1. Breathe, and try to stay calm. This might be a surprising situation; it certainly won't be a pleasant one - but hyperventilating and getting overly frustrated will not help you or your case. Try to stay level-headed and logical so you don't do anything you might later regret.
2. Begin to put together a comprehensive dossier regarding what happened. Gather all of the information about your alleged misconduct possible; even a text message or a social media post may be important. Overlook nothing.
3. Review your school's disciplinary processes. These should be available in your school's code of conduct. This will help prepare you mentally for what's to come; however, there's another practical purpose to this exercise. One of the ways that you might be able to fight any undesirable disciplinary measures that your school deems appropriate is to show that your school did not follow its own policies regarding disciplinary processes. If you can familiarize yourself up-front with what should happen, it'll be easier to notice and document anything that isn't quite right as it happens later on.
4. Contact an experienced student defense attorney. At this early stage, it might seem like overkill to get professionals involved. It isn't. The earlier you can establish a relationship with a legal professional, the better they'll be able to handle your case and help you work towards the favorable outcome you seek. Additionally, your advisor will be far more familiar with disciplinary processes than you likely are. As a result, your advisor will serve as an accessible guide during a confusing and frustrating time.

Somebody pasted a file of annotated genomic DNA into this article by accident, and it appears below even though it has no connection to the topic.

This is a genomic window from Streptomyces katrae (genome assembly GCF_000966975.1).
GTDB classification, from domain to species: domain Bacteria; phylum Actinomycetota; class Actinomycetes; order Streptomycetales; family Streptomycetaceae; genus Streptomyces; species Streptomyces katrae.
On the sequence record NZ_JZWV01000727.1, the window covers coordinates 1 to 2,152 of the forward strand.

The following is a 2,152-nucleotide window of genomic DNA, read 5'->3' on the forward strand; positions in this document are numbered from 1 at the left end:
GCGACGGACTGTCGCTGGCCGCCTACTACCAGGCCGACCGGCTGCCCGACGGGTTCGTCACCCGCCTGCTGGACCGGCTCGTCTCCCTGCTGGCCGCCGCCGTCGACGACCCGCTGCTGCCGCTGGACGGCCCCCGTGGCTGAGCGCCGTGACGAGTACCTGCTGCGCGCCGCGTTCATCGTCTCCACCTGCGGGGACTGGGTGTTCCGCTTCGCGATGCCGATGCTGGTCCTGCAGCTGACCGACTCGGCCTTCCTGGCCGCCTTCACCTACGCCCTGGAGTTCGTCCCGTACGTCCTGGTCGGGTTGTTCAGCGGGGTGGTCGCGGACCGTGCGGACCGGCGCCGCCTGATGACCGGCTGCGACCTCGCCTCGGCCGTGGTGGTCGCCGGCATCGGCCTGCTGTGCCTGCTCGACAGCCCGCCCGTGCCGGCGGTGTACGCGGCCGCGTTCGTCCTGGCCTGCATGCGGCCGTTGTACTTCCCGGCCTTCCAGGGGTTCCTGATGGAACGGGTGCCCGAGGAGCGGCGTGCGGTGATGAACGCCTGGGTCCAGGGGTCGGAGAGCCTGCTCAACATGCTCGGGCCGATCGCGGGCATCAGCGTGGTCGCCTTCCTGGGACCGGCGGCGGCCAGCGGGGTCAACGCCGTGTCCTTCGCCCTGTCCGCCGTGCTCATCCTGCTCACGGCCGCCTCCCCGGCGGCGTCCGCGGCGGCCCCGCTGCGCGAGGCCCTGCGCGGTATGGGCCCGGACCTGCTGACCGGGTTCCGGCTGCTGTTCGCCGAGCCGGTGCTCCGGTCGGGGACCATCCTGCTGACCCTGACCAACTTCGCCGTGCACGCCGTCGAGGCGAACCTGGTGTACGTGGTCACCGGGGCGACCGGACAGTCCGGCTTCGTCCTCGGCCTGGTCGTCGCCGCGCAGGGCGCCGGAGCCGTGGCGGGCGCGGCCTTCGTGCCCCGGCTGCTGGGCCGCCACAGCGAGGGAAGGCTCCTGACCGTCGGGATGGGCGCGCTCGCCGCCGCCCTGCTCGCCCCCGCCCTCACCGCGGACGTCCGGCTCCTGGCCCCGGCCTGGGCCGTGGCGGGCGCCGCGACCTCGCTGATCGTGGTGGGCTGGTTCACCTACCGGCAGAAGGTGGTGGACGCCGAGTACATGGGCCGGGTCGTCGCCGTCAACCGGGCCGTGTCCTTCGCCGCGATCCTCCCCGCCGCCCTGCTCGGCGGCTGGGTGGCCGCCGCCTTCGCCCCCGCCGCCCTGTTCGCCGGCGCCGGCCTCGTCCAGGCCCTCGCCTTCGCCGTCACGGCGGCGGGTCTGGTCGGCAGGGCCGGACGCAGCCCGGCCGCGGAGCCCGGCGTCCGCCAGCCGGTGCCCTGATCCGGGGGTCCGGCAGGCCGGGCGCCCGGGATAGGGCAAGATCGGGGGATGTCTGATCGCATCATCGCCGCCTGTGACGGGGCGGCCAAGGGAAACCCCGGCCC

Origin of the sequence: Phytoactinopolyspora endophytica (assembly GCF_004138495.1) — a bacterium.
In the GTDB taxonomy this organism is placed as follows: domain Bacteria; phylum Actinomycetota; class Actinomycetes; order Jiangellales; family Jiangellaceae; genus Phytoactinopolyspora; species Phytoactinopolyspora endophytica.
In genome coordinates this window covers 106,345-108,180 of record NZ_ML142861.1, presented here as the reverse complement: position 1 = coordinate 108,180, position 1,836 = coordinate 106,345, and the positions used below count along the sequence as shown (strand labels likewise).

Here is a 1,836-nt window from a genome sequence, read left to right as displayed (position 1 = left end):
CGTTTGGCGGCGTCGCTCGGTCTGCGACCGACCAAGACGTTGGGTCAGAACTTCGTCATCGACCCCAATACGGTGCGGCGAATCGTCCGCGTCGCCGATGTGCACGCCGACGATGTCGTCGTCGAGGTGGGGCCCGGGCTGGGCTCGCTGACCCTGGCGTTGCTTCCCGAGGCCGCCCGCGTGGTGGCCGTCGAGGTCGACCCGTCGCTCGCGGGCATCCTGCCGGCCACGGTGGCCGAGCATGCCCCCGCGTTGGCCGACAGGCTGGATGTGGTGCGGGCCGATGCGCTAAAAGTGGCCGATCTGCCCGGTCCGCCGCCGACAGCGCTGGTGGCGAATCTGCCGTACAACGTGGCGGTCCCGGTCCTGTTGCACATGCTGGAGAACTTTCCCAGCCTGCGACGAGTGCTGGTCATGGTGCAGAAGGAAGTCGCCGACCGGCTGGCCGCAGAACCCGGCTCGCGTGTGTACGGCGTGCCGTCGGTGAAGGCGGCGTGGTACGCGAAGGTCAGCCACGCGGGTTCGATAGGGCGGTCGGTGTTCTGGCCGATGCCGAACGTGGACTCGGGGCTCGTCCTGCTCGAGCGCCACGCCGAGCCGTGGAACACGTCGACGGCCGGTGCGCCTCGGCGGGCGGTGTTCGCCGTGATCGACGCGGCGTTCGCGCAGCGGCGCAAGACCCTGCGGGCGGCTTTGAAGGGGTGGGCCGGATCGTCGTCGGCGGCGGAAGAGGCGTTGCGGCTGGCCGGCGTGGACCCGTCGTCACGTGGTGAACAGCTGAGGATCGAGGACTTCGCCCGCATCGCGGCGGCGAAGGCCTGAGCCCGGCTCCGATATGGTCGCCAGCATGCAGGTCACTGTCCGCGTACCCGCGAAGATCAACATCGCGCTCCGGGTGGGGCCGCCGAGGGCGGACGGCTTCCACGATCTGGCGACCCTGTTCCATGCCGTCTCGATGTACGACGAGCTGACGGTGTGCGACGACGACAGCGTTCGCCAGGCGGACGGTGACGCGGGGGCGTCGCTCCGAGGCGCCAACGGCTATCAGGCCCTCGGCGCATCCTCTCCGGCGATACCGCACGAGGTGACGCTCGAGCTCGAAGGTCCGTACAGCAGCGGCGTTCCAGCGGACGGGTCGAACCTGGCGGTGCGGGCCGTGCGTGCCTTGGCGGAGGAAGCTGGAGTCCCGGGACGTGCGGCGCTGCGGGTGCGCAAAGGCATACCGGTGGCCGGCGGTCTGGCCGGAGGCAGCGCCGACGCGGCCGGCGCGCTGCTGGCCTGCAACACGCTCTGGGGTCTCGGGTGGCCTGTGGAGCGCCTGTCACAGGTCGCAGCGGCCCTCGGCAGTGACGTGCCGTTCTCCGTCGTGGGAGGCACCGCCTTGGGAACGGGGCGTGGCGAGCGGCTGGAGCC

After your school delivers a notice of the allegations against you, they will take time to investigate the alleged misconduct. You may receive an invitation to a formal hearing, or your school may decide to mete out disciplinary measures informally. You should have an opportunity to tell your side of the story and hear the charges against you. At the end of your school's adjudicative process, you will receive a notification regarding their decision and the consequences you face.
The Short-Term Sanctions You May Face for Your Misconduct
The specific consequences you can expect for disciplinary violations at your school will depend on the policies at your specific school.
If you disagree with the decisions that your school makes, you may be able to file an appeal. However, it's really only a good idea to do so if you have new information or if you can demonstrate that your school treated you unfairly during your disciplinary process. Your legal advisor can help you determine if you have the grounds for such an appeal.
You may face a short-term consequence for your misconduct. The most common penalties include:
Each of these can already carry rough implications. For example, a suspension or a dismissal will not mean that any investment you have already made into your education for that period of time will come back to you. As a result, you could find yourself in dire financial straits as well as with a future suddenly in jeopardy.
In other words, you may not even make it to the Bar examination.
This is one reason why hiring an established legal advisor as early as possible in your disciplinary process is key. You need to make sure that nothing happens that could affect your career before it even truly begins.
Unfortunately, these short-term consequences don't constitute the full extent of what could happen as a result of your misconduct.
The truly insidious thing is that the long-term consequences of these disciplinary measures are the ramifications that you really need to worry about; yet, these consequences do not feature on any list in your student handbook. With these disciplinary violations and measures on your permanent record, any future employer, professional organization, or school will think (at least) twice before offering you employment, membership, or admission.
This means that even if you are accepted to your state's Bar, this misconduct violation will follow you for the rest of your life. It will loom over every interview and lessen the chances of every job offer you anticipate.